If we were to ask you to guess which horse breed dominated the top eight places in the 2020 Longines FEI World Cup Arab League Al Shira’aa Grand Prix, what would you guess? KWPN, Oldenburg or even Belgian Warmblood? Nope!

Vouloir c'est pouvoir

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The breed began with the now extinct Norfolk Roadster 

Although the 2020 Al Shira’aa Grand Prix was won by Christian Ahlmann, riding the Oldenburg stallion Solid Gold Z and third place went to Micheal Pender on his Irish sports horse HHS Calais, it was the French Selle Français breed which secured the second, fourth, fifth and eighth places in this year’s CSI4* final.

Abdel Said secured a second place with Arpege du Ru, while Chad Fellows and Vinci de Beaufour took fourth. Fifth place went to Maysam Bishat’s Un Dollar De Bondel and Gerfried Puck’s Bingo du Parc took eighth.


From Work Horse to Champion
A Warmblood of sorts, yet not quite, The Selle Français is unique in the sense it arrived through the work of many small breeders, via the crossing of three distinct horse breeds and all only 60 years ago.

The Selle Français is lighter in build than its German Warmblood contemporaries, thanks to its high percentage of Thoroughbred and Arabian blood. Although few compete in dressage, it’s the breed’s athleticism and speed which has seen it become synonymous with top-level jumping and eventing.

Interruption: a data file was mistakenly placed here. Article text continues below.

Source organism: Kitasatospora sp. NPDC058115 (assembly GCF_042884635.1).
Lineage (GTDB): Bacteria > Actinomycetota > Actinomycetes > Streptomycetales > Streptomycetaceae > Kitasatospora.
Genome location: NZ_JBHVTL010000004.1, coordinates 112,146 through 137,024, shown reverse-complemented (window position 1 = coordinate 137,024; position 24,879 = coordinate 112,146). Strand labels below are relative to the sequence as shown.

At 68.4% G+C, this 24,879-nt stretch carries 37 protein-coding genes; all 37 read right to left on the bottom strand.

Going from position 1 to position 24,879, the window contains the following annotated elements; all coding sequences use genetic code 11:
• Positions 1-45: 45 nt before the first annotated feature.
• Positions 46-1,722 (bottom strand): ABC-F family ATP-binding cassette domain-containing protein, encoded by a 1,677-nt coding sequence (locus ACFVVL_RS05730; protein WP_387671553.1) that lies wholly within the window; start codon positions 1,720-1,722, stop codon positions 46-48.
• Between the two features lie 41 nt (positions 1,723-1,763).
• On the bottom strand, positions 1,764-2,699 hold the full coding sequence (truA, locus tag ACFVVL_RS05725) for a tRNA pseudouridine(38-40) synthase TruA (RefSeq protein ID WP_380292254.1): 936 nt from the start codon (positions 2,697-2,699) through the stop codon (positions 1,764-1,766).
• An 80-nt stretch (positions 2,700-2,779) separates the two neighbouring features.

Like all Warmblood breeds, the Selle Français was created as Europe’s need for work horses dwindled and a new recreational and sports buyer entered the scene looking for athleticism and scope.

As with everything, the French breeders could only work with what they had, which at that time was thousands of traditional heavy draft workhorse mares.  Previously employed for farm work and pulling artillery in times of war, these mares were numerous and pretty much redundant, so the race began to create lighter, faster, performance horses.

To refine the mares, stallions from the English-bred Norfolk Roadster and the English Thoroughbred breeds were crossed with the mares.

The now extinct Norfolk Roadster, was according to records of the time, a heavier-set Hackney type horse, revered for its fast, flashy movement and endurance. Used both under saddle and between the shafts, it was created to carry the gentry across terrain not accessible by conventional carriage. All over France, small farms and breeders worked furiously to create a new style of sports horse, fulfilling the demands of fast, brave and scopey to meet the demands of the emerging pleasure riding market. 

In 1958, the Selle Français Stud Book was launched in an effort to bring together and unify breeders of this ‘type’ of horse. Regular crossbreeding with Thoroughbreds still took place and the new Selle Français breed encompassed a vast mix of characteristics and types. In 2003, it was decided to divide the stud book into two creating one for pure Selle Français and another for those of half-blood, but by 2009, this was revoked, and the book went back to single entry.

Today the stud book remains open for horses approved by the Selle Français Association and many of the top performance horses today hold German, Dutch and Belgian Warmblood lines. Interestingly, Vinci de Beaufour holds KWPN lines and Maysam Bisharat’s Un Dollar de Blondel is half German Warmblood.


The Big-Name Stallions